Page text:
There are some natural pain relief that I use that seem to help a little and takes the edge off of the pain when I have an attack. Of course there's Orajel which numbs the gums quite nicely, but my new favorite is a few drops of tea tree oil directly on the tooth above the nerve. Or, put a few drops in some warm water and use it as a rinse, just make sure you don't swallow. I have heard that peppermint oil and oil of oregano has some healing properties as well, but haven't used either.
Every day in remission or pain level 3 and lower is a good day!
Saturday, June 21, 2014
OK...so the nightmare begins right? This pain overwhelms you on one side or worse both sides of your face, (like me). You have either spent tons of money going to the dentist, been accused of drug seeking by the e.r. or insane by your general practitioner before someone advised you to see a neurologist.
At this point, the drug cocktail, "wait and see" what works, because they really don't know what will respond game begins. Usually the first drug that is prescribed is Tegretol, (carbamazepine), an anti convulsant, 100 mg and gradually increase your dosage. When we begin with neurological meds, there is a litany of side effects that enter our world of suck, such as behavior changes, mood changes, anxiety, depression, restlessness, difficulty breathing, difficulty sleeping, swelling of face tongue and throat and my personal favorite, low white white count, i.e. compromised immune system.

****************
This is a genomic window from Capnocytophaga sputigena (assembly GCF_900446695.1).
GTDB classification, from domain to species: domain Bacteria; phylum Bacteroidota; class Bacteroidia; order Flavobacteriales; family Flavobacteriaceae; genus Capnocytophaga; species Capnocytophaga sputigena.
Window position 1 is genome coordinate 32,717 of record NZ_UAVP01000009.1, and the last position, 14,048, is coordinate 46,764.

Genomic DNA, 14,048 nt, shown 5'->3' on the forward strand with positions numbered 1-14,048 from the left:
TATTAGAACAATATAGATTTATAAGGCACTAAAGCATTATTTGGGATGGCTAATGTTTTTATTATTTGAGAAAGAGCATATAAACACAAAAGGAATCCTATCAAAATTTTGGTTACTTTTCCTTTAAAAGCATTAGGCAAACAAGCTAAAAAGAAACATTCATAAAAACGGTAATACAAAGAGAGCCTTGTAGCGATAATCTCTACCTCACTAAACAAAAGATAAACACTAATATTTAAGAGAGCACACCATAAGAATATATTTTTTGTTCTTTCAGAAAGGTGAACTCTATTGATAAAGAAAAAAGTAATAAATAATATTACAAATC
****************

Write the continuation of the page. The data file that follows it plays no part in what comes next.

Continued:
I was initially put on 50 mg Topamax, lovingly called "dopamax" because I also have classic migraine without aura. With that dosage, it was just inert materials, no medicine. The only plus with topamax is that when you initially take it, you lose weight. The negative and it's a MAJOR NEGATIVE, is that it makes you stupid and I mean incredibly stupid. Like Beyonce on Final Jeopardy stupid. You're incapable of intelligently expressing a thought because you can't find the words you should know. There is such a physical and mental slowing that it causes a depression almost as bad as the neuralgia the drugs are trying to help. The dumbing down goes away in a few weeks to a few months, but the process is soul crushing. Topamax is usually used "in addition to" other drugs. So, this is like the gateway drug for most people and they go from here. The side effects in addition to gross stupidity are constant numbness and tingling in the hands and feet that never goes away and I mean never. This is called parathesia, the pins and needles feeling when your hands and feet fall asleep. Even when you discontinue the drug for a few days, the numbness is still there. Even your neuro will tell you to "Just get used to it". Lesser known side effects are cataracts and liver damage.